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What is the Sunnah? (part 1 of 2): A Revelation like the Quran

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Description: A brief article outlining what constitutes the Sunnah, and its role in Islamic Law.  Part One: The definition of Sunnah, what it constitutes, and the types of revelation.

  • By The Editorial Team of Dr. Abdurrahman al-Muala (translated by islamtoday.com)
  • Published on 12 Nov 2007
  • Last modified on 06 May 2012
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The Sunnah, according to the scholars of hadeeth, is everything that has been related from the Messenger, may the mercy and blessings of God be upon him, of his statements, actions, tacit approvals, personality, physical description, or biography.  It does not matter whether the information being related refers to something before the beginning of his prophetic mission, or after it.

Explanation of this definition:

The statements of the Prophet include everything the Prophet said for various reasons on different occasions.  For example, he said:

“Verily deeds are but by intentions, and every person will have only what he intended.”

The actions of the Prophet include everything that the Prophet did that was related to us by his Companions.  This includes how he made ablutions, how he performed his prayers, and how he made the Hajj pilgrimage.

The tacit approvals of the Prophet includes everything that his Companions said or did that he either showed his favor towards or at least did not object to.  Anything that had the tacit approval of the Prophet is as valid as anything that he said or did himself.

An example of this is the approval that was given to the Companions when they used their discretion in deciding when to pray during the Battle of Bani Quraydhah.  God’s Messenger had said to them:

“None of you should perform your afternoon prayers until you arrive at Bani Quraydhah.”

The Companions did not arrive at Bani Quraydhah until after sunset.  Some of them took the Prophet’s words literally and postponed the afternoon prayer, saying: “We will not pray until we get there.”  Others understood that the Prophet was only indicating to them that they should hurry on their journey, so they stopped and prayed the afternoon prayer on time.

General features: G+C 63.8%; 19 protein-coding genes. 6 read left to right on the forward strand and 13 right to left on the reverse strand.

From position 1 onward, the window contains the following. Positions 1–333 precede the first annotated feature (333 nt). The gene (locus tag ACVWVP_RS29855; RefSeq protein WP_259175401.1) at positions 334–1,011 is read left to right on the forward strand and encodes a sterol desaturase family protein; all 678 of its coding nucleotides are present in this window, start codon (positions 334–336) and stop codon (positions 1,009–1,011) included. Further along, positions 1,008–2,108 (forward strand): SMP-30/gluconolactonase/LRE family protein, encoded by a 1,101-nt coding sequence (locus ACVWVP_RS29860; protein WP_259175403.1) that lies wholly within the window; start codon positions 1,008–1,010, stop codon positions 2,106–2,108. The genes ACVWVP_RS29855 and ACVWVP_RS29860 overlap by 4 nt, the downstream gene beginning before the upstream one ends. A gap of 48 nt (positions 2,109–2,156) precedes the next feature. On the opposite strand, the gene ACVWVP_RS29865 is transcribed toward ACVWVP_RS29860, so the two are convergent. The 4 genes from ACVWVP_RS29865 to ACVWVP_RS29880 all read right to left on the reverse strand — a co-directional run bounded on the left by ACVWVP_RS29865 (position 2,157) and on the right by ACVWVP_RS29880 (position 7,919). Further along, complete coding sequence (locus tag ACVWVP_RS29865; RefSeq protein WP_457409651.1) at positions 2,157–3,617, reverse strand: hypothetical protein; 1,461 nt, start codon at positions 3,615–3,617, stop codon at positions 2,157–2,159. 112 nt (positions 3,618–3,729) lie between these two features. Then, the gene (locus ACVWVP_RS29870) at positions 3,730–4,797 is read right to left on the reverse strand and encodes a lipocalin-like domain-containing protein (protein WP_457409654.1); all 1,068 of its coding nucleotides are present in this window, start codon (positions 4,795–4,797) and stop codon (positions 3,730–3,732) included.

The Prophet learned about what the two groups had decided, but did not criticize either of them.

As for the Prophet’s personality, this would include the following statement of Aishah (may God be pleased with her):

“God’s Messenger was never indecent or vulgar, nor was he loud at the marketplace.  He would never respond to the abuse of others with abuses of his own.  Instead, he would be tolerant and forgiving.”

The physical description of the Prophet is found in statements like the one related by Anas (may God be pleased with him):

“God’s Messenger was neither overly tall nor was he short.  He was neither exceedingly white nor black.  His hair was neither excessively curly nor lank.”

The Relationship between the Sunnah and Revelation

The Sunnah is revelation from God to His Prophet.  God says in the Quran:

“…We have sent down to him the Book and the Wisdom…” (Quran 2:231)

The Wisdom refers to the Sunnah.  The great jurist al-Shafi’i said: “God mentions the Book, which is the Quran.  I have heard from people who I consider authorities on the Quran that the Wisdom is the Sunnah of God’s Messenger.”  God says:

Indeed, God conferred a great favor on the believers when He sent among them a Messenger from among themselves, reciting to them His signs and purifying them and instructing them in the Book and the Wisdom.

It is clear from the preceding verses that God revealed to His Prophet both the Quran and the Sunnah, and that He commanded him to convey both to the people.  The Prophetic hadeeth also attest to the fact that the Sunnah is revelation.  It is related from Mak’hool that God’s Messenger said:

“God gave me the Quran and what is like it from the Wisdom.”